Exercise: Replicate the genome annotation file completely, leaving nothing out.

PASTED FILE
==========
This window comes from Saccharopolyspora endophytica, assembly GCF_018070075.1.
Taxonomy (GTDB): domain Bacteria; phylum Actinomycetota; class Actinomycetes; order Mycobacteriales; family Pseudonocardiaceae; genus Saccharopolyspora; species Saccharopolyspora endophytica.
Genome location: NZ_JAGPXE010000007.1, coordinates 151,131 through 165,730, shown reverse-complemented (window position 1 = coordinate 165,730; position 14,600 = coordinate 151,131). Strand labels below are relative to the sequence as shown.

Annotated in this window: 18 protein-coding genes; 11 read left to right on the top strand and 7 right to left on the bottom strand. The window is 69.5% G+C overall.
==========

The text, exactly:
This window comes from Saccharopolyspora endophytica, assembly GCF_018070075.1.
Taxonomy (GTDB): domain Bacteria; phylum Actinomycetota; class Actinomycetes; order Mycobacteriales; family Pseudonocardiaceae; genus Saccharopolyspora; species Saccharopolyspora endophytica.
Genome location: NZ_JAGPXE010000007.1, coordinates 151,131 through 165,730, shown reverse-complemented (window position 1 = coordinate 165,730; position 14,600 = coordinate 151,131). Strand labels below are relative to the sequence as shown.

Annotated in this window: 18 protein-coding genes; 11 read left to right on the top strand and 7 right to left on the bottom strand. The window is 69.5% G+C overall.